A CNN news story caught my eye because it featured a famous pianist, Lang Lang, who has taken the world by storm. I love my piano--no, really. I love making music, feeling music, bringing music into my home and weaving it into our family culture. And my secret dream has always been to become a concert pianist, but I'm not sure that's happening any time soon! Anyway, so this Lang Lang pianist talks about his upbringing, where he was dubbed a prodigy at the tender age of, like, three, and his father drove him to greatness.
The melodic tone of young Lang Lang's dream ended rather abruptly when his piano teacher fired him, calling him talentless, and the heartbroken father, who had moved to a new city to enable his son to become a star, give him a good piece of, er, fatherly advice: to throw himself off the roof of a building rather than dishonor the family.
I'm not going to touch the subject of Far Eastern honor culture here. What I'd like to reflect on, for a moment or two, is the complex synergy between who we are and what we do. Is my life my work? Is my life my family? Is my life my friends, my accomplishments, my bank account? What, in essence, IS my life? In Lang Lang's case, his father clearly felt that his life was his musical career. When that did not pan out, his life was worthless, a crumpled piece of yesterday's newspaper, rightfully destined for the garbage.
In Jewish thought, every moment of life is inestimably precious, even if that droplet of life exists in a total vacuum. The person in a vegetative state, being sustained by a respirator and myriad tubes, is precious and valuable and their life is just as exquisite and sacred as the person receiving the Nobel Prize or tending to humanitarian causes in Rwanda, or...or the woman writing hasty blogposts in Ramat Beit Shemesh, Israel :-)!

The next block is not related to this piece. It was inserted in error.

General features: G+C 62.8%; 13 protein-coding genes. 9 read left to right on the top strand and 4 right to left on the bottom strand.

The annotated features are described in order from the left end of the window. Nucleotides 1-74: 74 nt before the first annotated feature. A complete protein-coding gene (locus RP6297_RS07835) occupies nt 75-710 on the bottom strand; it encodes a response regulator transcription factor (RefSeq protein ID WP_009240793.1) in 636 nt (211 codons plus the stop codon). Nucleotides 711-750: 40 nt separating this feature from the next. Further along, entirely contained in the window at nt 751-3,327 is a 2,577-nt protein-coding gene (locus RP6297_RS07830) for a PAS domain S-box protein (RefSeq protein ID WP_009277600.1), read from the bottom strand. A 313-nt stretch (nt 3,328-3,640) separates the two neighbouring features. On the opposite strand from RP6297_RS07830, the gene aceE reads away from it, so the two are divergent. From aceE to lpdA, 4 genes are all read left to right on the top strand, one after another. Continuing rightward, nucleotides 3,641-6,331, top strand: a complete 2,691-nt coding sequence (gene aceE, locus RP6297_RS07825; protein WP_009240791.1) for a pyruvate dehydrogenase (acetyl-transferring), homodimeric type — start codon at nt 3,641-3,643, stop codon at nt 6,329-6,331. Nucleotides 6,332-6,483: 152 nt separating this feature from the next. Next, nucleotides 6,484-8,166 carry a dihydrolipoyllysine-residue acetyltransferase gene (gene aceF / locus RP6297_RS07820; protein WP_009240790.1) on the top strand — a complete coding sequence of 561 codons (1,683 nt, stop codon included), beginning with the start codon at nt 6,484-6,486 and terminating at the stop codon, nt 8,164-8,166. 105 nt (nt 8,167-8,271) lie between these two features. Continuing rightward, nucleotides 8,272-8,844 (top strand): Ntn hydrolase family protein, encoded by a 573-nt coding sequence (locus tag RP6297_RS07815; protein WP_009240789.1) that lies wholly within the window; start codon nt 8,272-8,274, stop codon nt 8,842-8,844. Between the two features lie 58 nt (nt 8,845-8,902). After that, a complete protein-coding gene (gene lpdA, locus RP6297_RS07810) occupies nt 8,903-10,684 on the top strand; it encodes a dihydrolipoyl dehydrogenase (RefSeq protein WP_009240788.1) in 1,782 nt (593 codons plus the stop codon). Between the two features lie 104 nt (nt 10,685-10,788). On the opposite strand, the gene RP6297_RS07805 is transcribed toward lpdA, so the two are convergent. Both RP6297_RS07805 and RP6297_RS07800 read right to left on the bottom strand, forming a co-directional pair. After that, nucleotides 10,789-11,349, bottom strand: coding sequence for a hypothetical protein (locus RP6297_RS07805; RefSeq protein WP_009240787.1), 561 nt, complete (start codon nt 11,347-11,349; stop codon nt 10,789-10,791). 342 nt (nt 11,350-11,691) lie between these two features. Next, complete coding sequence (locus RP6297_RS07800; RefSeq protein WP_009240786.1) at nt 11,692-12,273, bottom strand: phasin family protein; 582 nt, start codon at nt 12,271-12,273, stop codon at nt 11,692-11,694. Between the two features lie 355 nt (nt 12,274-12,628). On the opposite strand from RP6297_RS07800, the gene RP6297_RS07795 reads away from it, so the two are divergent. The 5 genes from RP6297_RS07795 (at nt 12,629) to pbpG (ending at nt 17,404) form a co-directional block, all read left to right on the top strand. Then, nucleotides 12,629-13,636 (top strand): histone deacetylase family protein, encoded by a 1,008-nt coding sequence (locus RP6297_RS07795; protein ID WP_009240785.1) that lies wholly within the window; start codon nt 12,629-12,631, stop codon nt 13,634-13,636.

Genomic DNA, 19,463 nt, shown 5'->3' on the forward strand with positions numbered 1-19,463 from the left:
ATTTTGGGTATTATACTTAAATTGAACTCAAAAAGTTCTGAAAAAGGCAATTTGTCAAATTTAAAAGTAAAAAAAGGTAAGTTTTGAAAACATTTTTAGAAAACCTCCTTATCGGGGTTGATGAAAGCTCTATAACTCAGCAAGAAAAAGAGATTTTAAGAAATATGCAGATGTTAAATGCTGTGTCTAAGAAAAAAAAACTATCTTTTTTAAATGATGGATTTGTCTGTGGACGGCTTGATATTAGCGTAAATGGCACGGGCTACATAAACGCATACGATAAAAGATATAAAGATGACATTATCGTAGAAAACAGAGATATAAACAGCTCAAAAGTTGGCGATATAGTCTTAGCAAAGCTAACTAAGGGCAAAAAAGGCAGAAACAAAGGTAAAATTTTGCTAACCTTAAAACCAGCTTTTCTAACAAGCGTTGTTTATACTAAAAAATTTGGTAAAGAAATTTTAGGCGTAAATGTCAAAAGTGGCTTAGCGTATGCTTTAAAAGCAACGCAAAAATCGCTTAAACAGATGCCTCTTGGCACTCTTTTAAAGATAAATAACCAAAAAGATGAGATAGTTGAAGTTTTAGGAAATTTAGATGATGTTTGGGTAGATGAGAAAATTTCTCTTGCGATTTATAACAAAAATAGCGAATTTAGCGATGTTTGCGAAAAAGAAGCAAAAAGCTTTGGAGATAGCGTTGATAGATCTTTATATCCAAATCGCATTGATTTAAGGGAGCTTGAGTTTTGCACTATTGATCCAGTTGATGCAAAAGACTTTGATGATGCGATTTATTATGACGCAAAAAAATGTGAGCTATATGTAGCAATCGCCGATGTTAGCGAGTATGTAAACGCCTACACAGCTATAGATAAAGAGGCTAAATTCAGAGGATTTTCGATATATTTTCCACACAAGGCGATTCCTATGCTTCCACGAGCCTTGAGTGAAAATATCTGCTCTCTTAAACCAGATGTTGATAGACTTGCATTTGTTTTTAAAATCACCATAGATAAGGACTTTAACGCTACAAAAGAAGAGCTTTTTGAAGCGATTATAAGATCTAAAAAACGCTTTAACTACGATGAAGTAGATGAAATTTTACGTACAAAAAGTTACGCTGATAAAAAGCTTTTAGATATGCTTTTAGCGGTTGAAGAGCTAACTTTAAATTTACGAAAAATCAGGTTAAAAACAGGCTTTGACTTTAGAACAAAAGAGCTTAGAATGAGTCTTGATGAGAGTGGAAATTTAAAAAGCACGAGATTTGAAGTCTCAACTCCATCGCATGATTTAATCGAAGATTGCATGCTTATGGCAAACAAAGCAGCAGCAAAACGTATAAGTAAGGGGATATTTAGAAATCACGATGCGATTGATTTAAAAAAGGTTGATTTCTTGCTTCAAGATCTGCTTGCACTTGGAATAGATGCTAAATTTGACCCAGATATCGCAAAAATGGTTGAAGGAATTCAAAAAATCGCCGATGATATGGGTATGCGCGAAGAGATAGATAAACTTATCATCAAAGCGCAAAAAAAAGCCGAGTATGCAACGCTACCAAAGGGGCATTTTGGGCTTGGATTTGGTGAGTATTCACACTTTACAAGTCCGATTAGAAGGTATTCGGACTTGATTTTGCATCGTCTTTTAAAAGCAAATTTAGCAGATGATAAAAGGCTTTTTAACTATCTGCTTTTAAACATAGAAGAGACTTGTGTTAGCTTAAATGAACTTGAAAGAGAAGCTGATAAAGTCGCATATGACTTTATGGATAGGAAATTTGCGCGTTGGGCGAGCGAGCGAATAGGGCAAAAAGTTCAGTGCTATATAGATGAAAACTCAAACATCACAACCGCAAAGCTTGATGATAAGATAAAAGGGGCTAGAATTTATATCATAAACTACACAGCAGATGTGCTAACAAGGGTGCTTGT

Just a sprinkling of thought, on the very periphery of my exhausted mental state. Life is precious and purposeful, regardless, perhaps, of its by-products. Life is a means, but it's also an end. I'm really glad Lang Lang shelved his father's bit of advice.
Some say that the way to a man's heart is through his stomach. And, of course, the common belief is diamonds are a girl's best friend. But here's the key(s) to my heart. I'll give you some clues--it's very large, crafted of wood, and it has eighty-eight black-and-white keys. Yep. On Wednesday, after MANY YEARS of craving a piano, we bought one! I am so excited and exultant about it that I am even posting my first ever PICTURE into a blogpost! Here it is--a real beauty, one of a kind.
It's nearly a hundred years old (doesn't look a day over ninety, right?!) but it's been totally refurbished on the outside with some inside work done too. It has a sweet, rich sound and the keys are free and not heavy. It is PERFECT! I am whole again.
About Riva Pomerantz
I'm a freelance writer, widely published in several magazines including the internationally-distributed Ami Magazine and Mishpacha Jewish Family Weekly. Riva's work also appears on the award-winning website www.aish.com, amongst others. You can buy my books here.